[Haskell-cafe] Haskell on the Playstation 3? :-)

Peter Verswyvelen bf3 at telenet.be
Thu Aug 30 15:32:23 EDT 2007

Although I'm sure a lot can be done on modern GPU's (especially the DirectX
10 cards = Nvidia 8x00, that can write back to main memory, called "geometry
shaders"), a Playstation 3 runs Linux, doesn't cost a lot, and it has 7 CPUs
running at 3+ GHz, and 6 of these have parallel vector processing
capacities. I think it should be easier (but far from easy) to implement
Haskell on a PS3 then it is on a GPU. I developed imperative software for
both, but not in depth, but to me GPUs are still too much oriented towards
graphics, whilest the PS3 CPUs are more general purpose (although they also
expect to process streams of data).

See http://cell.scei.co.jp/e_download.html

-----Original Message-----
From: haskell-cafe-bounces at haskell.org
[mailto:haskell-cafe-bounces at haskell.org] On Behalf Of Dan Piponi
Sent: Thursday, August 30, 2007 6:05 PM
To: haskell-cafe at haskell.org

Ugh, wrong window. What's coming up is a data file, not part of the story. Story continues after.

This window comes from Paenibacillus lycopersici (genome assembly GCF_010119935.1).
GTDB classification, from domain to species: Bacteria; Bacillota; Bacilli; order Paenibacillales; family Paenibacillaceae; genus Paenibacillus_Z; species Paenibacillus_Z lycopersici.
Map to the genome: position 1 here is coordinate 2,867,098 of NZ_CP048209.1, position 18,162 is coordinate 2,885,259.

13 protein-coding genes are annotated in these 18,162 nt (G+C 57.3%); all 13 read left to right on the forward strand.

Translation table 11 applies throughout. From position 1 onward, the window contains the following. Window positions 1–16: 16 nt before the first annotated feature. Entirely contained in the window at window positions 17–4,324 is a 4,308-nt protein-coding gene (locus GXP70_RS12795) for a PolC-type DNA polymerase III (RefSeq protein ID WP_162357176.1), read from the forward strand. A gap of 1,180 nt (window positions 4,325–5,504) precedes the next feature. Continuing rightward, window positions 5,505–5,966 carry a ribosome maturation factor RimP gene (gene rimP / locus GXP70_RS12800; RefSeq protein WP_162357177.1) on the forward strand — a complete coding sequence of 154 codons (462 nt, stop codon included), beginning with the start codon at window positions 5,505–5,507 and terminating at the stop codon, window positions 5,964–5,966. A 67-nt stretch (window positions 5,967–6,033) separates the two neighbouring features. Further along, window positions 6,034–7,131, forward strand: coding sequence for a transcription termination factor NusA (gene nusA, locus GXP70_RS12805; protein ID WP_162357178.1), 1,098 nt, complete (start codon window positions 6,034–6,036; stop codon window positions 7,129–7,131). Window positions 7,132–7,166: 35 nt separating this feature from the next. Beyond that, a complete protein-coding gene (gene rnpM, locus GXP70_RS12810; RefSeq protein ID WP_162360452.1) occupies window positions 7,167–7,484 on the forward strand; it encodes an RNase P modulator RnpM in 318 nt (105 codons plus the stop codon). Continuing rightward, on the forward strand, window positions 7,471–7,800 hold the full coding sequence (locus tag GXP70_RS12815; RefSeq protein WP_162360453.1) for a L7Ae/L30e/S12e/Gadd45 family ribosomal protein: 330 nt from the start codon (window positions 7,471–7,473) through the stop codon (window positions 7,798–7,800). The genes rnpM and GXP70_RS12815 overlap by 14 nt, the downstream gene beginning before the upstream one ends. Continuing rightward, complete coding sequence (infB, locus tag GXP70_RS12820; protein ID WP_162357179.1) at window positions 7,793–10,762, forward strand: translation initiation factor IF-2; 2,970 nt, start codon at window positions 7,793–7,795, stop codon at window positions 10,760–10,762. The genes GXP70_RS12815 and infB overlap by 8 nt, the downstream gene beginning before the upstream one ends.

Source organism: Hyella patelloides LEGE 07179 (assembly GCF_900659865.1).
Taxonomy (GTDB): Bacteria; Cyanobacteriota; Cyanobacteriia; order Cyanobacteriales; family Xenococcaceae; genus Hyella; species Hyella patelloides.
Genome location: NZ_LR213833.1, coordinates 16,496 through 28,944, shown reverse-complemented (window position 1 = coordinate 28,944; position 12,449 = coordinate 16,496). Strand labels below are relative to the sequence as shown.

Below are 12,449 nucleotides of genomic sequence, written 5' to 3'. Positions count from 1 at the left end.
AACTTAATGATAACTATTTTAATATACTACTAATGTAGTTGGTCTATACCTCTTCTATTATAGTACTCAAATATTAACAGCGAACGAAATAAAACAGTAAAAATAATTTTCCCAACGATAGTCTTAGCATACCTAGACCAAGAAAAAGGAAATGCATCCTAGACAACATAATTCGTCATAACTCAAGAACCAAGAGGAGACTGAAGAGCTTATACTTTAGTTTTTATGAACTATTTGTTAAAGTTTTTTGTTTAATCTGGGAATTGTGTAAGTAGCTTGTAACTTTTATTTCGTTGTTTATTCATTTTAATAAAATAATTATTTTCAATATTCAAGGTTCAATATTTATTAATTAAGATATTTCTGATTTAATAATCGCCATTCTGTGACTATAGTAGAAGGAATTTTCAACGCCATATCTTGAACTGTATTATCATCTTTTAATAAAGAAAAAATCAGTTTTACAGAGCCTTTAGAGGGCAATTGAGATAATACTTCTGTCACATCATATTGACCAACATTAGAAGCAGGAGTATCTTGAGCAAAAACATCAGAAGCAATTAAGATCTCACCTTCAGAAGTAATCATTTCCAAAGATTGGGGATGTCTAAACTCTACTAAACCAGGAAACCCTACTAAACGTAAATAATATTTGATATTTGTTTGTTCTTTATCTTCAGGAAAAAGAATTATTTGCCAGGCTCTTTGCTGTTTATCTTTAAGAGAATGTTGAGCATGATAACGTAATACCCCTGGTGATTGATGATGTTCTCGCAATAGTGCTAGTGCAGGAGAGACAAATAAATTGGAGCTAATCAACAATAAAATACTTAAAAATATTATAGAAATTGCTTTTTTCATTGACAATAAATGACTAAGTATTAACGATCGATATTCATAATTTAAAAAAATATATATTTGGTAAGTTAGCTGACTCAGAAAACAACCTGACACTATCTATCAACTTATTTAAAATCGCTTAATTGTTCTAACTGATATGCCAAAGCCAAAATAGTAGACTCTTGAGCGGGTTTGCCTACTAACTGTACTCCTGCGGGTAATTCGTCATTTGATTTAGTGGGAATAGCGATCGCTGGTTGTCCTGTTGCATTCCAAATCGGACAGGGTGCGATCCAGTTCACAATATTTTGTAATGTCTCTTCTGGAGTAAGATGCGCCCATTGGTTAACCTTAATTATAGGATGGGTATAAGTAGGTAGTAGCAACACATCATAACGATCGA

Subject: Re: Re[4]: [Haskell-cafe] Haskell on the Playstation 3? :-)

On 8/30/07, Hugh Perkins <hughperkins at gmail.com> wrote:

> On the whole, maps and folds may constitute the bulk of what we are
> trying to parallelize (certainly, SPJ's NDP focuses extensively on
> maps), so this is probably broadly compatible with the CUDA
> architecture?

Right. But the functions and data that we are trying to map and fold
could be anything, so we are required to have the full functionality
of Haskell running on the GPU - unless the compiler can smartly figure
out what should run on the GPU and what shouldn't. All in all, this
could be a fairly ambitious project.

Another, more modest, approach would be to define a DSL, maybe along
the lines of what Lennart Augustsson has been doing on his blog
(http://augustss.blogspot.com/), and implement a compiler back end
that generates GPU code from the DSL. Something similar for C++ is
Michael McCool's Sh library
(www.csee.umbc.edu/~olano/s2005c37/ch07.pdf) which has now developed
into a more general purpose commercial product. It seems to me that
this could be a killer application for Haskell without a major rewrite
of the Haskell compiler. What's more, the same DSL could have
different back ends targeting GPUs, multiple cores or even just single
CPUs (where you'd still get the benefits of partial evaluation).
Haskell-Cafe mailing list
Haskell-Cafe at haskell.org

More information about the Haskell-Cafe mailing list